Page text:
#50: Change Order Disputes
Owner and contractor sign a contract for performance of a defined scope of work. The owner changes the scope in a way that will increase the contractor's costs. The contractor pulls out the contract, looks at the “change order” clause, and follows the stated procedures for getting extra compensation. Sounds simple, doesn't it?
In practice, it rarely is that simple. There can be disputes over whether the initial scope of work has really changed. There can be disputes over who is responsible when the contractor is obliged to alter his planned means and methods of construction in order to accommodate unanticipated circumstances. There can be disputes over pricing.
To speak of a change “order” smacks of owner discretion and control, but from a legal perspective the focus is usually on the contractor's rights. “A change order is a charge for work not included in a contract's scope of work.” H.E. Contracting v. Franklin Pierce College, 360 F.Supp.2d 289, 292 n.3 (D.N.H. 2005). The “change” part arises from an alteration of either the work initially designated or the means of performing it. The “order” part arises from an actual or implied directive to perform the altered task, but in the latter case “order” is a bit of a misnomer – the common terminology of change orders being “issued” by an owner or architect doesn't quite fit. An owner or architect will not issue a change “order” he doesn't agree with, yet the courts often indulge in the fiction that he has done exactly that.
Many owners attempt to protect themselves from this result with contract language specifying that no change orders are allowable unless agreed on by the owner in writing. In the H.E. Contracting case, the contract stated “No claim for extra work or cost shall be allowed unless the same was done in pursuance of the written order of the Engineer, approved by the owner.” The Court ruled that such provisions are enforceable “unless the owner has actual knowledge of the additional work and is not prejudiced by the contractor's failure to comply with the writing requirement.” Id. at 294. This suggests that if the work truly is “additional,” and the owner is paying reasonable attention to what is happening on site and does not step in to stop it, the additional work will generally be compensable even if the owner never picks up a pen. The legal principle here is familiar. Like all contract modifications, change orders must be agreed to either expressly (typically demonstrated by signing a piece of paper) or impliedly (typically shown by a direction to the contractor to perform the change under circumstances that yield a reasonable expectation of extra compensation). Resolution of change order disputes almost always boils down to a search for those circumstances, and hence for that implied consent.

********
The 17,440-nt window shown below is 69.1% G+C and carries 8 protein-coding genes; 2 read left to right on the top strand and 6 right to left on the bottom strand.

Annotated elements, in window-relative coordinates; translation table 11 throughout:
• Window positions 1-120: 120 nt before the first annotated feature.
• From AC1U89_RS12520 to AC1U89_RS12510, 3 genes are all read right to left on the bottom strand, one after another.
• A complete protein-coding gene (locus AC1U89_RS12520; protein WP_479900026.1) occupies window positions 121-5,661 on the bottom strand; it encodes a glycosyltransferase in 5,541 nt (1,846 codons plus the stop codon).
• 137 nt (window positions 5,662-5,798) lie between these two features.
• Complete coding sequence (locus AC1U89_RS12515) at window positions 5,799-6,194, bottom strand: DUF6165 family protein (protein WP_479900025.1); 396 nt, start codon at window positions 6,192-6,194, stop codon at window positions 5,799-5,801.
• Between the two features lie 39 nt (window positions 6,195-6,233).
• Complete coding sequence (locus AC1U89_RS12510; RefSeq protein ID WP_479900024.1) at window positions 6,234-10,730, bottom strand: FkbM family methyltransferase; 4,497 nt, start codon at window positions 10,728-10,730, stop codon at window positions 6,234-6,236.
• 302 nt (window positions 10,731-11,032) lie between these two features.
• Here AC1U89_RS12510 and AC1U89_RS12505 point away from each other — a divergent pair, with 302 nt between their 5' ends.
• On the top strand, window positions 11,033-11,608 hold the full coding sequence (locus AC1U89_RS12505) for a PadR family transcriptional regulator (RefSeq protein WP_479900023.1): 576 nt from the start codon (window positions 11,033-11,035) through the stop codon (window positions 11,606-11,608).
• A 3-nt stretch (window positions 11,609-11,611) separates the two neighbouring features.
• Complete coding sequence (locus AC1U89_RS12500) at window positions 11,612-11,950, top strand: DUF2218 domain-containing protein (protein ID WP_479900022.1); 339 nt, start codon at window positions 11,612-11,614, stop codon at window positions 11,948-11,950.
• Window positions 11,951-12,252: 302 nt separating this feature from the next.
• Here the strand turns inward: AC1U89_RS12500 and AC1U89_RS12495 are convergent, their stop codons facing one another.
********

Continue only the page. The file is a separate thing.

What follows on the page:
This does not mean that owners are at contractors' mercy whenever there are scope changes. From the owner's perspective, if a change is to have a price tag associated with it, the owner wants to know what that price will be before blessing the change. It is common to find contract provisions for submission of a claim before the additional work is started, with an itemized breakdown of additional costs. Such provisions are enforceable. So are provisions for how change orders will be priced in the event of disagreement on the amount (e.g., unit prices stipulated in advance, or documented time and materials charges with a markup stipulated in advance). Owners are not expected to issue blank checks for extra work.
Conversely, change orders can embrace more than the raw cost of constructing the new or altered work. Suppose that an owner's indecision or change of mind causes delays to the job, leaving the contractor with extended general conditions and additional time on the job for which he seeks compensation through the change order process. More often than not, the courts will award compensation for these as well, unless specific contractual language excludes them.
The common thread here is that contractual provisions matter – but so does fairness to both sides.